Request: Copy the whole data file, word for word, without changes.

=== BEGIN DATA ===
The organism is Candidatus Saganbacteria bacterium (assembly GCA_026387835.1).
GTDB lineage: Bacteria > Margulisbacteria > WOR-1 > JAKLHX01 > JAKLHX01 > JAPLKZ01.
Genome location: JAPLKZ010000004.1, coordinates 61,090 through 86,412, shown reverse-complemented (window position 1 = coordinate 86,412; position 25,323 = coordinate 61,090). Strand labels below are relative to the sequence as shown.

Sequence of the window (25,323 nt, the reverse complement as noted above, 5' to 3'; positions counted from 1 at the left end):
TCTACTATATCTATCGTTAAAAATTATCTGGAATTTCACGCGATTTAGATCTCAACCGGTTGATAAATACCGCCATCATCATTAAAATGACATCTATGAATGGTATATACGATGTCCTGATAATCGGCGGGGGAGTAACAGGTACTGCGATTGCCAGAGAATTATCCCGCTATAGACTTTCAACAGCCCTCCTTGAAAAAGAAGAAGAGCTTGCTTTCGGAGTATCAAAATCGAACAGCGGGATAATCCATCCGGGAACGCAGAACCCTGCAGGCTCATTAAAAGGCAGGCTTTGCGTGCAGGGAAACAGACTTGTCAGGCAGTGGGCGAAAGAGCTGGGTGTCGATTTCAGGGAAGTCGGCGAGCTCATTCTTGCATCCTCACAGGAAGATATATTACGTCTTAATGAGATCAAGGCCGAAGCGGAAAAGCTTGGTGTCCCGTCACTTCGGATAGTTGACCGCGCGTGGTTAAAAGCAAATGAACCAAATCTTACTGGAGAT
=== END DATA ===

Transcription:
The organism is Candidatus Saganbacteria bacterium (assembly GCA_026387835.1).
GTDB lineage: Bacteria > Margulisbacteria > WOR-1 > JAKLHX01 > JAKLHX01 > JAPLKZ01.
Genome location: JAPLKZ010000004.1, coordinates 61,090 through 86,412, shown reverse-complemented (window position 1 = coordinate 86,412; position 25,323 = coordinate 61,090). Strand labels below are relative to the sequence as shown.

Sequence of the window (25,323 nt, the reverse complement as noted above, 5' to 3'; positions counted from 1 at the left end):
TCTACTATATCTATCGTTAAAAATTATCTGGAATTTCACGCGATTTAGATCTCAACCGGTTGATAAATACCGCCATCATCATTAAAATGACATCTATGAATGGTATATACGATGTCCTGATAATCGGCGGGGGAGTAACAGGTACTGCGATTGCCAGAGAATTATCCCGCTATAGACTTTCAACAGCCCTCCTTGAAAAAGAAGAAGAGCTTGCTTTCGGAGTATCAAAATCGAACAGCGGGATAATCCATCCGGGAACGCAGAACCCTGCAGGCTCATTAAAAGGCAGGCTTTGCGTGCAGGGAAACAGACTTGTCAGGCAGTGGGCGAAAGAGCTGGGTGTCGATTTCAGGGAAGTCGGCGAGCTCATTCTTGCATCCTCACAGGAAGATATATTACGTCTTAATGAGATCAAGGCCGAAGCGGAAAAGCTTGGTGTCCCGTCACTTCGGATAGTTGACCGCGCGTGGTTAAAAGCAAATGAACCAAATCTTACTGGAGAT